Carl Reiner, master of comedy, has died at 98

Reiner was a gifted comic actor but mainly wrote, directed and let others get the laughs

Carl Reiner, who as performer, writer and director earned a place in comedy history several times over, died on Monday night at his home in Beverly Hills, in California. He was 98. His death was confirmed by his daughter, Annie Reiner.

Carl Reiner first attracted national attention in 1950 as Sid Caesar’s multitalented second banana on the television variety show Your Show of Shows, for which he was also a writer. A decade later he created The Dick Van Dyke Show, one of the most celebrated situation comedies in US television history, and teamed with Mel Brooks on the hugely successful 2000 Year Old Man records. His novel Enter Laughing became both a hit Broadway play and the first of many movies he would direct; among the others were four of Steve Martin’s early starring vehicles.

He won praise as an actor as well, with memorable roles in films like The Russians Are Coming, the Russians Are Coming and, more recently, Ocean’s Eleven and its sequels. But he spent most of his career just slightly out of the spotlight, letting others get the laughs.

His contributions were recognised by his peers, by comedy aficionados and, in 2000, by the Kennedy Center, in New York, which awarded him the Mark Twain Prize for American Humor. He was the third recipient, after Richard Pryor and Jonathan Winters.

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Reiner's association with Caesar encompassed three different series: After Your Show of Shows the two worked together on Caesar's Hour, which had a three-year run on NBC, and Sid Caesar Invites You, a failed attempt to recapture the Show of Shows spirit that lasted less than one season on ABC in 1958.

Seen on CBS from 1961 to 1966, The Dick Van Dyke Show won 15 Primetime Emmy Awards for its cast and crew, five of them for Reiner as writer and producer. (He won nine Emmys overall.) It is widely regarded as one of the greatest sitcoms of all time.

When Enter Laughing was sold to Hollywood, Reiner shared screenwriting credit with Joseph Stein for the 1967 film adaptation, starring Reni Santoni. It was Reiner’s third produced screenplay, after The Thrill of It All (1963) and The Art of Love (1965). More important, it was the first film he directed.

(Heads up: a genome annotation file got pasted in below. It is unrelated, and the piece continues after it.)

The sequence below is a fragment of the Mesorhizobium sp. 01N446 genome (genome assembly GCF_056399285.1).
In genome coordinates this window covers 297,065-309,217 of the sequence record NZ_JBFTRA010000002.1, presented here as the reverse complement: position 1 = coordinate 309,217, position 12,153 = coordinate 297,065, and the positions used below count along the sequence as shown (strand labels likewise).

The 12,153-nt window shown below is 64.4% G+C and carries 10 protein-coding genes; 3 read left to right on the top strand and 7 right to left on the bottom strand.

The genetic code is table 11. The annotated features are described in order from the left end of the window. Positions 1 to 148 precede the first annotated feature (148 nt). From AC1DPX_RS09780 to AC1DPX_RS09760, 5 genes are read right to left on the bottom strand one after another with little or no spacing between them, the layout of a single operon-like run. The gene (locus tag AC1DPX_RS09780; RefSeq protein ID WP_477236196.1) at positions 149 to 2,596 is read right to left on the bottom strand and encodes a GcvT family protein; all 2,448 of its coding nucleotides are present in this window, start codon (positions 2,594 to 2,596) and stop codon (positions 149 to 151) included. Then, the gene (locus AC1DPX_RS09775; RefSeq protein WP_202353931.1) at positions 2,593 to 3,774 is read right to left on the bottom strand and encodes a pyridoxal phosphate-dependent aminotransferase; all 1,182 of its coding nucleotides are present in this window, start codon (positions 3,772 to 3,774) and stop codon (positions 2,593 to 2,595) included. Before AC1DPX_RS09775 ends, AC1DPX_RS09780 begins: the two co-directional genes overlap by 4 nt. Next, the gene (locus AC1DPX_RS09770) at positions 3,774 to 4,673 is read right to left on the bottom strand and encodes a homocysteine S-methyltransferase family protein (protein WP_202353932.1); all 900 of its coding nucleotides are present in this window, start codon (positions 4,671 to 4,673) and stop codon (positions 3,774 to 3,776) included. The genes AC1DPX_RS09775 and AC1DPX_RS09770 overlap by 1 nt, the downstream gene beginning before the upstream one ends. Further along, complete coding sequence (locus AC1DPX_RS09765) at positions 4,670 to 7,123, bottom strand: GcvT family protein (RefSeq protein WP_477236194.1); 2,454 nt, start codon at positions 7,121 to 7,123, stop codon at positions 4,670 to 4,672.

That year he made his Broadway debut as a writer and director with Something Different, the story of a playwright suffering from writer’s block. It received generally good reviews and had a respectable three-month run. By that time, however, Reiner’s focus had shifted westward.

He had already appeared in a number of Hollywood movies by the time he and his family moved to Beverly Hills, in the late 1960s, and he would continue to show up on screen occasionally. But for the next three decades he did most of his work in Hollywood behind the scenes.

Carl Reiner was born in the Bronx, New York, on March 20th, 1922, to Irving Reiner, a watchmaker, and Bessie (Mathias) Reiner. Reiner married Estelle Lebost in 1943. She died in 2008. In addition to his daughter, an author and psychoanalyst, he is survived by his sons, Rob, known for directing When Harry Met Sally, A Few Good Men, This Is Spinal Tap and numerous other films and for his role as Archie Bunker's son-in-law on the groundbreaking sitcom All in the Family, and Lucas, a painter and film-maker; and five grandchildren. – New York Times